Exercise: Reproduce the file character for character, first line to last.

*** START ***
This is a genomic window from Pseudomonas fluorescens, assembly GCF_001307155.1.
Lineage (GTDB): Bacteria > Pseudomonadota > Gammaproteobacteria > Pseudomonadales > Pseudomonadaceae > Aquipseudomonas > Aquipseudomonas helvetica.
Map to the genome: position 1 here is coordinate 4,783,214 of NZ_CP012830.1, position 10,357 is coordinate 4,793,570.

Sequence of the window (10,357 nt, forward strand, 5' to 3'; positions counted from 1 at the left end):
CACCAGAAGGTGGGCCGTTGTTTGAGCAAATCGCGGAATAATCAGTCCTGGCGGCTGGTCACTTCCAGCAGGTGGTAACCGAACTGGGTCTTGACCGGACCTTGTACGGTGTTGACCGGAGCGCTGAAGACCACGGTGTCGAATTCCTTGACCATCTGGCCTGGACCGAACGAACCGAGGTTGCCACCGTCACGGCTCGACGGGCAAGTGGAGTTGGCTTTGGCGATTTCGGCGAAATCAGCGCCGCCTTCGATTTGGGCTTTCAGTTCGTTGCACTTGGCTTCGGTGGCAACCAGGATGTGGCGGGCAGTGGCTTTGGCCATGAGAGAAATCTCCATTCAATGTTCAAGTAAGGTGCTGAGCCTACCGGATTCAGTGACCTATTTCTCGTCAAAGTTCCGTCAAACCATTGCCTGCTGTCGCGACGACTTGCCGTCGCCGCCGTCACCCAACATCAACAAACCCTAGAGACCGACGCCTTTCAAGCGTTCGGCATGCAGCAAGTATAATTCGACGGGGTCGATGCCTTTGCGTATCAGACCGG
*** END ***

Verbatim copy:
This is a genomic window from Pseudomonas fluorescens, assembly GCF_001307155.1.
Lineage (GTDB): Bacteria > Pseudomonadota > Gammaproteobacteria > Pseudomonadales > Pseudomonadaceae > Aquipseudomonas > Aquipseudomonas helvetica.
Map to the genome: position 1 here is coordinate 4,783,214 of NZ_CP012830.1, position 10,357 is coordinate 4,793,570.

Sequence of the window (10,357 nt, forward strand, 5' to 3'; positions counted from 1 at the left end):
CACCAGAAGGTGGGCCGTTGTTTGAGCAAATCGCGGAATAATCAGTCCTGGCGGCTGGTCACTTCCAGCAGGTGGTAACCGAACTGGGTCTTGACCGGACCTTGTACGGTGTTGACCGGAGCGCTGAAGACCACGGTGTCGAATTCCTTGACCATCTGGCCTGGACCGAACGAACCGAGGTTGCCACCGTCACGGCTCGACGGGCAAGTGGAGTTGGCTTTGGCGATTTCGGCGAAATCAGCGCCGCCTTCGATTTGGGCTTTCAGTTCGTTGCACTTGGCTTCGGTGGCAACCAGGATGTGGCGGGCAGTGGCTTTGGCCATGAGAGAAATCTCCATTCAATGTTCAAGTAAGGTGCTGAGCCTACCGGATTCAGTGACCTATTTCTCGTCAAAGTTCCGTCAAACCATTGCCTGCTGTCGCGACGACTTGCCGTCGCCGCCGTCACCCAACATCAACAAACCCTAGAGACCGACGCCTTTCAAGCGTTCGGCATGCAGCAAGTATAATTCGACGGGGTCGATGCCTTTGCGTATCAGACCGG